While such behavior is harmful, President Obama has ample evidence to refute these groups. But rather than telling the truth, this Administration has used selective and manipulated statistics that mislead the American public into believing that U.S. immigration laws are being enforced. There are at least two interrelated ways in which the Administration has manipulated immigration statistics: (1) citing record levels of only one kind of deportation, while ignoring the total numbers of deportation; and (2) transferring cases of routine border crossers from the CBP to ICE that boost ICE’s deportation numbers.
One way this Administration and amnesty advocates are able to declare that President Obama has deported or will deport more unlawful immigrants than any prior President is by counting only the number of “removals.” Removals are the strongest form of deportation, as they impose a bar on re-entry with penalties of prison time if ignored. According to DHS statistics, removals hit a record high of 438,421 in 2013, growing from just over 200,000 in 2003.
While the use of more removals is a good way to discourage more illegal immigration, the other form of expulsion from the U.S., known as a “return,” which is less severe and carries no penalty for future illegal re-entry, has declined significantly. In 2013, the U.S. returned 178,371 unlawful immigrants, the lowest level of returns since 1967. The resulting total of deportations, that is, returns and removals, is at its lowest level since 1973. While amnesty advocates and the Administration focus only on the removals, the U.S. public is not aware of the differences between the two types of deportations, making claims of record deportations highly misleading.
The second way this Administration is providing misleading statistics is by essentially playing a shell game with where deportations are coming from and which federal agency receives the credit. Under past Presidents, those caught at the border by the CBP were usually returned rather than being removed. Under President Obama, ICE was increasingly allowed to remove border crossers caught by the CBP. In 2012, this policy resulted in over two-thirds of CBP apprehensions ending in some type of removal. While using orders of removal against border crossers does help deter illegal immigration, it must be part of a complete enforcement strategy in order to be truly effective.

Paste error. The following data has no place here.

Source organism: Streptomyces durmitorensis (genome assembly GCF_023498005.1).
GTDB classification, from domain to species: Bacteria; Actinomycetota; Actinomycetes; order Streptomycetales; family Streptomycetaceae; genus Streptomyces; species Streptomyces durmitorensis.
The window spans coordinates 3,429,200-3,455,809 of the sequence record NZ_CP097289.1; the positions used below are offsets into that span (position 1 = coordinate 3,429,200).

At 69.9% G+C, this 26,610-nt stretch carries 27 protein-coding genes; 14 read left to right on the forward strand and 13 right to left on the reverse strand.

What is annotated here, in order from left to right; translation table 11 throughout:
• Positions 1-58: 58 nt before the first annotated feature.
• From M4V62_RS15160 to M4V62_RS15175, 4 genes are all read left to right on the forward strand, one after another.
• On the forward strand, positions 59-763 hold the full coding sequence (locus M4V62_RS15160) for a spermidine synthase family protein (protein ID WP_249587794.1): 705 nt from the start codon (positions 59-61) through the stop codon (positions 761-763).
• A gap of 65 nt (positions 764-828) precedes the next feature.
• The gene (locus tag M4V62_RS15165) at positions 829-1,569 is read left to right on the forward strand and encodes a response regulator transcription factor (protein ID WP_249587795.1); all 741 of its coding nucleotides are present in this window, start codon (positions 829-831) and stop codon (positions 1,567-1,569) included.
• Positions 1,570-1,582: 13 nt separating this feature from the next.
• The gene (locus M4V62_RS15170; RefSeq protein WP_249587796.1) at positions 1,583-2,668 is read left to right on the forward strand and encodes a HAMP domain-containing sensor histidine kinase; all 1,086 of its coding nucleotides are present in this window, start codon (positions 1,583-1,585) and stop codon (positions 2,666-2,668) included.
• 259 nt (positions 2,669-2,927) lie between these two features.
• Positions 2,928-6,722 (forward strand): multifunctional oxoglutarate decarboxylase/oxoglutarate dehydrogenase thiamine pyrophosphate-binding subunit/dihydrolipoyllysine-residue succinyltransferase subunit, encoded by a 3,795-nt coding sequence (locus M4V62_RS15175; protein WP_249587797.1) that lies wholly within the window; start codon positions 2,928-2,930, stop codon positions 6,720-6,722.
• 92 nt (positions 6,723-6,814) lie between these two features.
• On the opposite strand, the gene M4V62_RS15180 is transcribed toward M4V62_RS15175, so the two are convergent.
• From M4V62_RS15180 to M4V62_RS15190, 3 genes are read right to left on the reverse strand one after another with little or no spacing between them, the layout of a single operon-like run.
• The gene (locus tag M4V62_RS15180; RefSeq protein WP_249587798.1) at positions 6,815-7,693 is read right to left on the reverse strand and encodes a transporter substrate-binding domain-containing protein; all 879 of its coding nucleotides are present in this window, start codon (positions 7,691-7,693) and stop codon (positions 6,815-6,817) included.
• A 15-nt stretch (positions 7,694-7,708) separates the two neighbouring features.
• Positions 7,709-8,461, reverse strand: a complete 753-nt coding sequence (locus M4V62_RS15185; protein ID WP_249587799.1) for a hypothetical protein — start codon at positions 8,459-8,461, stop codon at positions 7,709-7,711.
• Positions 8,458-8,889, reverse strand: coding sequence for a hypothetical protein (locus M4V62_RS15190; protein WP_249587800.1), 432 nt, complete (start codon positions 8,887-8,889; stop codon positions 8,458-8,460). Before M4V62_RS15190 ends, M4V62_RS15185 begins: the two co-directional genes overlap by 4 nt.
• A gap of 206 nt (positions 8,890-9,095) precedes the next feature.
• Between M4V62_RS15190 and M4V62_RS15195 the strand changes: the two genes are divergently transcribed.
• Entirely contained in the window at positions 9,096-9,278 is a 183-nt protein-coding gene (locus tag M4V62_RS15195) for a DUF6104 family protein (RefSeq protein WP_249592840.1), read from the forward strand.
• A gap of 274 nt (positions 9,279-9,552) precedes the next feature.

Other than serving as a potential deterrent to future border crossings, President Obama’s new policy of using removals for border apprehensions also boosts the number of removals for which ICE can take credit. In 2012, 52 percent of all removals were the result of border apprehensions and were counted as ICE removals. Under past Presidents, this percentage has been significantly lower. In 2008, 33 percent of border crossers were subject to removal.
Combined with only citing removals as deportations, this policy has skewed deportation numbers. The numbers of total deportations and deportations resulting from interior enforcement are falling precipitously, but through this manipulation, the Administration is able to artificially boost its removal numbers and claim record-level deportations, even though cases are really just being changed from CBP returns to ICE removals.